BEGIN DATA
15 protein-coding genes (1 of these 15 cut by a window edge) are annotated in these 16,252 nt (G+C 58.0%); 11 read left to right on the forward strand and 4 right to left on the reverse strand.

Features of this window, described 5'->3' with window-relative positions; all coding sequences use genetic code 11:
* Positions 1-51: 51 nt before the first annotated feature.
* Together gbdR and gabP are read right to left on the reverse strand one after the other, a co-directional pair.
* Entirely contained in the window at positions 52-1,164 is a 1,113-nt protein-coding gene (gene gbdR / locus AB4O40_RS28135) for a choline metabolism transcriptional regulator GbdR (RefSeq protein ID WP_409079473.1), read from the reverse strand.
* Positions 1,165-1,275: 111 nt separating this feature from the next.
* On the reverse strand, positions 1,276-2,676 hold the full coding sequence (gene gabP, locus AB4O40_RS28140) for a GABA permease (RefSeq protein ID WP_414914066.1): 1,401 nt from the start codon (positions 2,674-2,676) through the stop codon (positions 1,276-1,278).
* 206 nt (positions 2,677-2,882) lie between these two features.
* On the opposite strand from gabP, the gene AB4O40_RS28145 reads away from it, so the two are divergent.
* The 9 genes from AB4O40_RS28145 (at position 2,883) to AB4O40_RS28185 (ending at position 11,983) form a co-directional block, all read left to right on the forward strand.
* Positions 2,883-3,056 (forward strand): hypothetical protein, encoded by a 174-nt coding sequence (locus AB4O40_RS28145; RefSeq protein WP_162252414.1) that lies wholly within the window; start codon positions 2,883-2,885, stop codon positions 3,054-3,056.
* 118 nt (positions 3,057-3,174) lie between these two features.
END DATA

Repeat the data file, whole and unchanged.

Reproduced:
15 protein-coding genes (1 of these 15 cut by a window edge) are annotated in these 16,252 nt (G+C 58.0%); 11 read left to right on the forward strand and 4 right to left on the reverse strand.

Features of this window, described 5'->3' with window-relative positions; all coding sequences use genetic code 11:
* Positions 1-51: 51 nt before the first annotated feature.
* Together gbdR and gabP are read right to left on the reverse strand one after the other, a co-directional pair.
* Entirely contained in the window at positions 52-1,164 is a 1,113-nt protein-coding gene (gene gbdR / locus AB4O40_RS28135) for a choline metabolism transcriptional regulator GbdR (RefSeq protein ID WP_409079473.1), read from the reverse strand.
* Positions 1,165-1,275: 111 nt separating this feature from the next.
* On the reverse strand, positions 1,276-2,676 hold the full coding sequence (gene gabP, locus AB4O40_RS28140) for a GABA permease (RefSeq protein ID WP_414914066.1): 1,401 nt from the start codon (positions 2,674-2,676) through the stop codon (positions 1,276-1,278).
* 206 nt (positions 2,677-2,882) lie between these two features.
* On the opposite strand from gabP, the gene AB4O40_RS28145 reads away from it, so the two are divergent.
* The 9 genes from AB4O40_RS28145 (at position 2,883) to AB4O40_RS28185 (ending at position 11,983) form a co-directional block, all read left to right on the forward strand.
* Positions 2,883-3,056 (forward strand): hypothetical protein, encoded by a 174-nt coding sequence (locus AB4O40_RS28145; RefSeq protein WP_162252414.1) that lies wholly within the window; start codon positions 2,883-2,885, stop codon positions 3,054-3,056.
* 118 nt (positions 3,057-3,174) lie between these two features.